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Summary of charging, split charging and battery monitoring.

The "one way valve" route simply is never going to be ideal. As shown above.

But the only real problem with the switch route is that the operator may operate it incorrectly.

Let's take another look at the switch route then to see what we can do about it.

A closer examination shows that we only actually need one switch, not two. We can connect the charger directly to one battery, and have a switch to connect the other battery when we are charging.

There is an advantage in this system. That of further chargers. If another charger is installed, no further switches are required. The same single battery paralleling switch will allow any further chargers to charge both the batteries. Nothing more needs to be added.

All of this is obviously much simpler for the operator. But there are still 3 problems....

In order for the switch to be in a convenient position for the operator this will often necessitate very long cable runs from the batteries to the switch. Another cause of losses in a heavy current circuit.

If the operator leaves the switch on when the charger is not charging, then both batteries will be flattened leaving no way to start the engine.

If the operator leaves the switch off when the charger is operating, then the other battery will not get charged.

Other than these operator problems, the single switch solution works. It has no other problems. If we could get round these problems it would be as close to ideal as we could hope for.

Well, it so happens, that there is a way round this problem. We can use a relay. A relay is a switch, but instead of being switched by the operator, it is switched by an electric current. A small electric current provided at the coil terminals of the relay, forces the switch on. If we could find the right current, to switch it on at the right time, then we would remove the possibility of operator error.

And it also happens that many alternators have a terminal on the back marked either as "D+" or "ind" that provides power when the alternator is charging. So we could use this output to switch the relay on thus charging both batteries.

Now this is starting to sound more like what we need. i.e. the ideal split charge system. In fact, it is the main system that has been used on many vehicles and boats for many years.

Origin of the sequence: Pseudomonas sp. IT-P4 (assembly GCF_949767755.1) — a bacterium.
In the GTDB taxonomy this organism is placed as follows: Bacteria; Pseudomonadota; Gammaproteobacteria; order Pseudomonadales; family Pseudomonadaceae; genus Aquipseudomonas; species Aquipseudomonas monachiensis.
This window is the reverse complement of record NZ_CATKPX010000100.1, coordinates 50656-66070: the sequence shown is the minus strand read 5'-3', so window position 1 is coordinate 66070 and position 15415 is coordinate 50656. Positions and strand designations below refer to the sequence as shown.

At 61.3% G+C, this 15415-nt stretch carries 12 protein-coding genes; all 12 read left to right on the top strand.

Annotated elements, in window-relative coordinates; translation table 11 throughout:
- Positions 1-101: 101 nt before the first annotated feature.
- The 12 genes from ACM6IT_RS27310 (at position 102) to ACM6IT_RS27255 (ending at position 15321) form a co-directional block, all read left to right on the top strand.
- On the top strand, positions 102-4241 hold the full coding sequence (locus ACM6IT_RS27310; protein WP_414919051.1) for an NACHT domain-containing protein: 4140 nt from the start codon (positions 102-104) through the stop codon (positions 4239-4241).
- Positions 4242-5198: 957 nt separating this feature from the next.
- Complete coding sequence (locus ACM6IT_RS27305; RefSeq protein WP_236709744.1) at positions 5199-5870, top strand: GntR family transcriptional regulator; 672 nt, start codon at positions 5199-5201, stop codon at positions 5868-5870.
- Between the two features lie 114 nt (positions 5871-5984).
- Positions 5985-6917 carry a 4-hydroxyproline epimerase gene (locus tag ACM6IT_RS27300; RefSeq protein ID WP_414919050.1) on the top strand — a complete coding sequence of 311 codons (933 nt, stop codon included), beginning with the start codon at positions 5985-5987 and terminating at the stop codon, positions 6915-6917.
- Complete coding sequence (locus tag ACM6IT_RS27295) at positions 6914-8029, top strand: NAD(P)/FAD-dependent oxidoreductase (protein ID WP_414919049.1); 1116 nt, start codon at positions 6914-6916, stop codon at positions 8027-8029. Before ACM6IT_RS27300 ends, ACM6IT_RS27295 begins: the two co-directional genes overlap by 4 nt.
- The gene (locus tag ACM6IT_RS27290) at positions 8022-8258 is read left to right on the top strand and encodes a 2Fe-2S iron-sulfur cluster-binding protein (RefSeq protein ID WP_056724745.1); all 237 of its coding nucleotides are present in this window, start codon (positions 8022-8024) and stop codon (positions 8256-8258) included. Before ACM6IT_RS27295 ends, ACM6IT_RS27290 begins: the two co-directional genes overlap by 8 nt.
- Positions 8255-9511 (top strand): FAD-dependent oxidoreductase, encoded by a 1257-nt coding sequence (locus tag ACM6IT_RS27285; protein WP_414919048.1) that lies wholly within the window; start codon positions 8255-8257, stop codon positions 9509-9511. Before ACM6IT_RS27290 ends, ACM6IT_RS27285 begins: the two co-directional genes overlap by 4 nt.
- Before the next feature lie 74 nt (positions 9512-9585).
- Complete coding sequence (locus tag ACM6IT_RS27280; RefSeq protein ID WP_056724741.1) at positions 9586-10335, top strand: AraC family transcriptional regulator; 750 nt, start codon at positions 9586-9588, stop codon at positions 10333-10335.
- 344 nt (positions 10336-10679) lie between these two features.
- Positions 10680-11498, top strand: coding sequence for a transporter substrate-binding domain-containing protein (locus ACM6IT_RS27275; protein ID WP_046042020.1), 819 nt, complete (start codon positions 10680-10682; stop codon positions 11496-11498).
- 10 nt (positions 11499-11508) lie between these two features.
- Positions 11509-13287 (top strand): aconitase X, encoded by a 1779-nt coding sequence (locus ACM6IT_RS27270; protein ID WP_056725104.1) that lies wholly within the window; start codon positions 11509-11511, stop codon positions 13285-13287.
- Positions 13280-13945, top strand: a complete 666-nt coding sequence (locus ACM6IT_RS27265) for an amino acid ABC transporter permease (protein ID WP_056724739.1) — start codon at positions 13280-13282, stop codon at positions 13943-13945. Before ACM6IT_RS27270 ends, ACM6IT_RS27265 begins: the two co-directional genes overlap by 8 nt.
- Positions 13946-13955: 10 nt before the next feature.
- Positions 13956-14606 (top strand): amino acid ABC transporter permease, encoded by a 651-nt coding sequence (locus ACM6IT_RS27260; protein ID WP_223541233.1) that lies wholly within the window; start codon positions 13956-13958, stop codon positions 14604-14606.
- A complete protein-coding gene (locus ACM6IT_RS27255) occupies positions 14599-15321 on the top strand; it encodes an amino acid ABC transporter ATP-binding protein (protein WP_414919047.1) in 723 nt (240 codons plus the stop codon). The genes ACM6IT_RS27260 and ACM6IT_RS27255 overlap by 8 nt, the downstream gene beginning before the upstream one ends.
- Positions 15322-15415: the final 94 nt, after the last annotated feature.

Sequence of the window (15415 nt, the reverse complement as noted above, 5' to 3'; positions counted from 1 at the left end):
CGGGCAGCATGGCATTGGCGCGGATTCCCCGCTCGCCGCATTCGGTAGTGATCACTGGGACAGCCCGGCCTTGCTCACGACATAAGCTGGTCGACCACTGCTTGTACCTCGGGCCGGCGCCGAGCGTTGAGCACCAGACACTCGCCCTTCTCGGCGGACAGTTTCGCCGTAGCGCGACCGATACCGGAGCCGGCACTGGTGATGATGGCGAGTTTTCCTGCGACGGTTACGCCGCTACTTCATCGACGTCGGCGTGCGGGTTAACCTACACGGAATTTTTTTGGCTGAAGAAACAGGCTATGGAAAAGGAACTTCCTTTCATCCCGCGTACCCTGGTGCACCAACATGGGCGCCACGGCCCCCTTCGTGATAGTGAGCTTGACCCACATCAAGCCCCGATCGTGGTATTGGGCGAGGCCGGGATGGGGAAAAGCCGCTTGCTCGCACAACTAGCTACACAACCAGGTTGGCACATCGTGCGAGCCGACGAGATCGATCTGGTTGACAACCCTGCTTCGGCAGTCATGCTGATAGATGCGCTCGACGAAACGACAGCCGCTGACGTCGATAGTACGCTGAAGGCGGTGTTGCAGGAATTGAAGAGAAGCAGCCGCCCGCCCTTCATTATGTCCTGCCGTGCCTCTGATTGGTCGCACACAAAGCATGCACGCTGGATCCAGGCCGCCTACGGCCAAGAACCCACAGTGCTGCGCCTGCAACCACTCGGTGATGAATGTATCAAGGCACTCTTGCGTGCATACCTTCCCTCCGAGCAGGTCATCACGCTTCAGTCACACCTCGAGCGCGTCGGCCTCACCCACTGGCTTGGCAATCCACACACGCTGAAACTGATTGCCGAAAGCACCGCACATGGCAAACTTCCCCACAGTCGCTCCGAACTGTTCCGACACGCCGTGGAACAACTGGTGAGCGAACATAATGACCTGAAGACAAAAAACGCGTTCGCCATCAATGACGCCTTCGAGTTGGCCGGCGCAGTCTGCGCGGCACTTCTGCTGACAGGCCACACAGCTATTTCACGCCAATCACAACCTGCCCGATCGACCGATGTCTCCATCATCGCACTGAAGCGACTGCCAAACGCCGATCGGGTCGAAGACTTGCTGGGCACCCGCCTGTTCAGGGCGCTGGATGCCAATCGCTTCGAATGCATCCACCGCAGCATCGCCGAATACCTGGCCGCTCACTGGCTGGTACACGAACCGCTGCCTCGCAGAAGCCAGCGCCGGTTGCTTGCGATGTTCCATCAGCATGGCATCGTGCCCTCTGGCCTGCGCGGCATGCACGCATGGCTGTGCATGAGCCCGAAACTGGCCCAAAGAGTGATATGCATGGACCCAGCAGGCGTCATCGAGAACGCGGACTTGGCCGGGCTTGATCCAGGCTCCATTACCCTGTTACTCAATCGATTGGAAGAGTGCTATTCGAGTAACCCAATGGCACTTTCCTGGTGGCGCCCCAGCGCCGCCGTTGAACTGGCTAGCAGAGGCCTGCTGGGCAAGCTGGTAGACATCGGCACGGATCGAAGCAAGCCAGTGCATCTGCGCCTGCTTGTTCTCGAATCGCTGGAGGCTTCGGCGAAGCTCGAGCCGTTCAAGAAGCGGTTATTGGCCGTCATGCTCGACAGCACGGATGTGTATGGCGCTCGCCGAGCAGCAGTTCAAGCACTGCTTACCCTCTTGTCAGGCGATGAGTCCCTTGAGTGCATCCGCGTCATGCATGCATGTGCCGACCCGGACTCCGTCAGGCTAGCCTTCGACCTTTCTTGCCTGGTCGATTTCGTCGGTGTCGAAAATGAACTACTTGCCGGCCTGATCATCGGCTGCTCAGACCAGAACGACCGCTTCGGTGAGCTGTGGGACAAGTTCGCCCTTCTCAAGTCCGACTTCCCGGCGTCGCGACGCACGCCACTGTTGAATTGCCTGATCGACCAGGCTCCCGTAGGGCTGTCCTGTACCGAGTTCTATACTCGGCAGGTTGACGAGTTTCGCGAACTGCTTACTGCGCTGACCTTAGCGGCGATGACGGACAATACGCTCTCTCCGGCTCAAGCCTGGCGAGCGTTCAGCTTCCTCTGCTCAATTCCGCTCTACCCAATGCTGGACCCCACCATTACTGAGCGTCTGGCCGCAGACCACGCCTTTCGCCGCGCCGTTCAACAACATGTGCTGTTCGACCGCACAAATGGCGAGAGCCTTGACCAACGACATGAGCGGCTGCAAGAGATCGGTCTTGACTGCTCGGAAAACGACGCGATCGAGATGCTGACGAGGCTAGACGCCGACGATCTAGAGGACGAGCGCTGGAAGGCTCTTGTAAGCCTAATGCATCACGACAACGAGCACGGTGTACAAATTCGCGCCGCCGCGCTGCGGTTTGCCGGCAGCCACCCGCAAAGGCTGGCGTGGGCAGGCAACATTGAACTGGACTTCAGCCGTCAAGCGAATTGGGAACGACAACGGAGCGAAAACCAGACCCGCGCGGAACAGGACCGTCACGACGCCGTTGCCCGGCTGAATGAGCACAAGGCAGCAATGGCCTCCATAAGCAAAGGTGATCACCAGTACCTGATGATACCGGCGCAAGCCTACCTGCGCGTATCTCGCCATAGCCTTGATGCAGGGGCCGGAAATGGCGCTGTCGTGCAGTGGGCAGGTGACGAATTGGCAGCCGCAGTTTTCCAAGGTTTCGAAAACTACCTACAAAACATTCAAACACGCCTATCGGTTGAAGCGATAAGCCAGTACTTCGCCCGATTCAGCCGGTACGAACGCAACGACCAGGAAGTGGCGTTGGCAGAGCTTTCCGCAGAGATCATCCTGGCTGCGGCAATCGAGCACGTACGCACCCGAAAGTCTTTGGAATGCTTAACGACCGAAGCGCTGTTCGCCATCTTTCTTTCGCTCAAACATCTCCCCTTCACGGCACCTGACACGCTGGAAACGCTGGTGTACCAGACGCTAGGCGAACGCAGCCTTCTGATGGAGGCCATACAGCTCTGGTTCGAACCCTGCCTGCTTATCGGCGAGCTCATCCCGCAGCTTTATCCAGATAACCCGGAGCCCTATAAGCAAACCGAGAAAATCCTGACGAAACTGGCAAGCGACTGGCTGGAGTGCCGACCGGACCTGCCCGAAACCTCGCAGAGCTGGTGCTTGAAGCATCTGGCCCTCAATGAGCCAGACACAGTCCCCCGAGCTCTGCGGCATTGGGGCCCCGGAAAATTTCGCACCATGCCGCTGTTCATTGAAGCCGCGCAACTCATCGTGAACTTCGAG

But it still has it's problems.....

A. The split charge system will only operate form the engine driven alternator. If we add a wind turbine, or solar panel, or single output AC powered charger, the other battery still does not get charged.

B. Many modern alternators either do not have this terminal present or have the terminal, but the signal is electronically generated (for feeding into an engine management unit) and is insufficient to energise the relay.

C. If this system is installed, and a heavy load is put on the system, a load that exceeds the capability of the alternator then the relay will remain connected and both batteries will be discharged.

These three problems thus prevent the system from becoming our ideal split charge system.

The non-existent relay based "problem"

There is an often quoted third problem. That of the relay and cabling becoming damaged due to excess current through them. This isn't a problem with the type of split charge system. This is a problem with the installer who used the wrong relay and wrong cable size. See here and here for explanations of why this is the fault of the installer as opposed to the system itself.

What we really need is the relay based split charge system, but with some device to energise the relay (i.e. switch the switch on) when we are charging the battery from any charger and that will also operate from modern alternators that do not have the capability to energise the relay.

And as it so happens, this is exactly what SmartBank does. So it removes the possibility of operator error, allows split charging from any charger and gets rid, once and for all, of split charge diodes, the "one way valves" that simply do not work.

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